Unique aspects of this tour
- A signature tour, researched by travel professionals
- Avoiding the large crowds at Angkor
- A simple lunch at a local home in the village (without host)
- Visiting “hidden” temples, meaning temples that are often not visited
- Small walking trails that connect temples to appreciate daily life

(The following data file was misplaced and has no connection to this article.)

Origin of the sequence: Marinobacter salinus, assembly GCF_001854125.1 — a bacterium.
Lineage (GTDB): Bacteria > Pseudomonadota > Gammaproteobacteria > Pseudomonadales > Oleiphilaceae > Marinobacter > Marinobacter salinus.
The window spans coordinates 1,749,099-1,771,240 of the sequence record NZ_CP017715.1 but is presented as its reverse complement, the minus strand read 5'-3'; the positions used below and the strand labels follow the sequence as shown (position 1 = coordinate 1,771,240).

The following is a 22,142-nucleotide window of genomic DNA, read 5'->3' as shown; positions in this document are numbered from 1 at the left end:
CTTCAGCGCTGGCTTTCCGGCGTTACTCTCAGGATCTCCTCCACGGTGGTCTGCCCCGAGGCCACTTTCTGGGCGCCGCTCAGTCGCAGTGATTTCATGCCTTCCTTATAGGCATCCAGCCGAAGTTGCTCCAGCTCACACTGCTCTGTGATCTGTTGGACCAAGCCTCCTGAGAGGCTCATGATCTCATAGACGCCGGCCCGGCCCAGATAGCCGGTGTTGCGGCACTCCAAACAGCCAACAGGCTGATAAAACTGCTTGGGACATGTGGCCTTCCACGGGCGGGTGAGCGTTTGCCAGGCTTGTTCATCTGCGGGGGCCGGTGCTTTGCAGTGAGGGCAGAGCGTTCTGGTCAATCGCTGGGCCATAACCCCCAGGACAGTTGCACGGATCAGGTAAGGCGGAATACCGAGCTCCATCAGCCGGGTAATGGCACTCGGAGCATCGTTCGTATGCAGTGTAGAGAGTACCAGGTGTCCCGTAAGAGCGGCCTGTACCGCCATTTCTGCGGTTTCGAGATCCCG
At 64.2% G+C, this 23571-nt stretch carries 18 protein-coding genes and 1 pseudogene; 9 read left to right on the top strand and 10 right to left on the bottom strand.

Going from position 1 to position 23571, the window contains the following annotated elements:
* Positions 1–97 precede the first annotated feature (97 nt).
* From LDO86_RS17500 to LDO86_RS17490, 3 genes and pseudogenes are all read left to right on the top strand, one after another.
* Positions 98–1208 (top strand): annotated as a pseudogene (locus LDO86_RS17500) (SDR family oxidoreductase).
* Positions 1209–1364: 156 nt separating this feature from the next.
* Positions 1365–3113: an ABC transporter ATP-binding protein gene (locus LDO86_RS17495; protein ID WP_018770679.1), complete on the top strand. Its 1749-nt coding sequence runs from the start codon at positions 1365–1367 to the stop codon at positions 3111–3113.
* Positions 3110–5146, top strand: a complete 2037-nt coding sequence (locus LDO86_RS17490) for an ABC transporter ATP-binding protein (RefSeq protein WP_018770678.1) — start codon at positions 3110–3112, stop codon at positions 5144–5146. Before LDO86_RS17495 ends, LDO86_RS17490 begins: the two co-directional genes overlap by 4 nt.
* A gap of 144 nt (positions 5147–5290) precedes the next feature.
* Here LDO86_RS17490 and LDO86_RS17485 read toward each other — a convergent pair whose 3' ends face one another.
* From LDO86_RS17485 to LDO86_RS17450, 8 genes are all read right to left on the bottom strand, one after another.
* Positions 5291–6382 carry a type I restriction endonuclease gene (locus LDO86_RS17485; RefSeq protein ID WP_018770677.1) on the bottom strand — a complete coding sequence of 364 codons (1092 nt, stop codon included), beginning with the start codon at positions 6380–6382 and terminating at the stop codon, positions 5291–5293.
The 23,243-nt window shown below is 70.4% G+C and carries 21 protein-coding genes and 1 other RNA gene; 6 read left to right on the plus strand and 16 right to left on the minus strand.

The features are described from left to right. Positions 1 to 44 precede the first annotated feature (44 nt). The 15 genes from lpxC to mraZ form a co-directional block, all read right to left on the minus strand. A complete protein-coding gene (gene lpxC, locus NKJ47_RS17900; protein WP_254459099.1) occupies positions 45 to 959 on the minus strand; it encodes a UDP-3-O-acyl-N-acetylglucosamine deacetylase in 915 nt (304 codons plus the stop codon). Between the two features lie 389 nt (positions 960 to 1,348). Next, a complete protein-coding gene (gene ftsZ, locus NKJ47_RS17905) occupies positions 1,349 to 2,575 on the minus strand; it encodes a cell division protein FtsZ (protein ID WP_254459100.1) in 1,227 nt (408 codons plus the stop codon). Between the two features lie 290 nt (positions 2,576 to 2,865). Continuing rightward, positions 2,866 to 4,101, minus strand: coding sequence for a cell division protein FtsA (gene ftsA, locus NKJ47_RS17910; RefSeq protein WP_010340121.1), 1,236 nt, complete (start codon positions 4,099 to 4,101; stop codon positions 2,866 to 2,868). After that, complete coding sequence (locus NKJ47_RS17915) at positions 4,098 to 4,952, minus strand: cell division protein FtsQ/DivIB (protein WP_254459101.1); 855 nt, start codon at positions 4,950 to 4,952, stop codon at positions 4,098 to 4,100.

Getting away from the crowds at Angkor is an art that not many people have mastered. Start in the early morning with a tuktuk Ride to Ta Prohm. Constructed in the Bayon style between the late 12th and early 13th century, Ta Prohm was left pretty much untouched by archaeologists. The trees that grow out of the ruins allow for a mysterious feeling filled with photogenic opportunities. Leave the temple at the backside and enjoy a short hike to the back entrance of Banteay Kdei, which is known also as the “Citadel of Monks”. Exiting the temple at the east side will bring you to Sras Srang. Continue with a nice walk of 30 minutes from Sras Srang to Batchum temple. Pass through a typical Khmer village with its wooden houses on stilts and observe the daily activities of its people. The tuktuk waits at this small temple that dates back to the middle of the 10th century. An early lunch is served nearby at a local home. Continue by tuktuk to Angkor Wat, and enter from the East Gate. Around this time of the day, most people head back for lunch in town, leaving the masterpiece relatively quiet for exploration. King Suryavarman II constructed this magnificent temple and built it to become the largest religious monument in the world. Leave Angkor Wat through the West Gate and continue by tuktuk to the South Gate of Angkor Thom. Take the opportunity to photograph the impressive entrance to Angkor Thom, which translates to “Great City”. The tuktuk will drop you at a small temple, beautifully overgrown with trees called Palilay. From here walk through the forest to the Phimeanakas and the Baphuon, both structures built in the pyramid style in the 11th and 10th century respectively. Continue to the centerpiece of the city; the Bayon, which served as a Mahayana shrine dedicated to Buddha. Its most distinctive features are the 216 serene stone faces that seemingly face all directions. Visit the Terrace of the Elephants, which is a 300 meters long terrace. The south stairway is framed with three-head elephants gathering lotus flowers with their trunks. The central stairway is decorated by lions and garudas in bas-reliefs in a stance of support for the stairways. Likewise, the Terrace of Leper King was constructed in the 12th century. The curious name of this terrace refers to a statue of the Leper King that is on the platform of the terrace. Finally, visit the Victory Gate from where a short hike brings you to the East Gate, also known as the Gate of the Death. This gate remains beautifully untouched in a very quiet part of the complex surrounded by forest. It is the perfect place to end the day with a snack and cool drink before you return to town where you enjoy a free evening.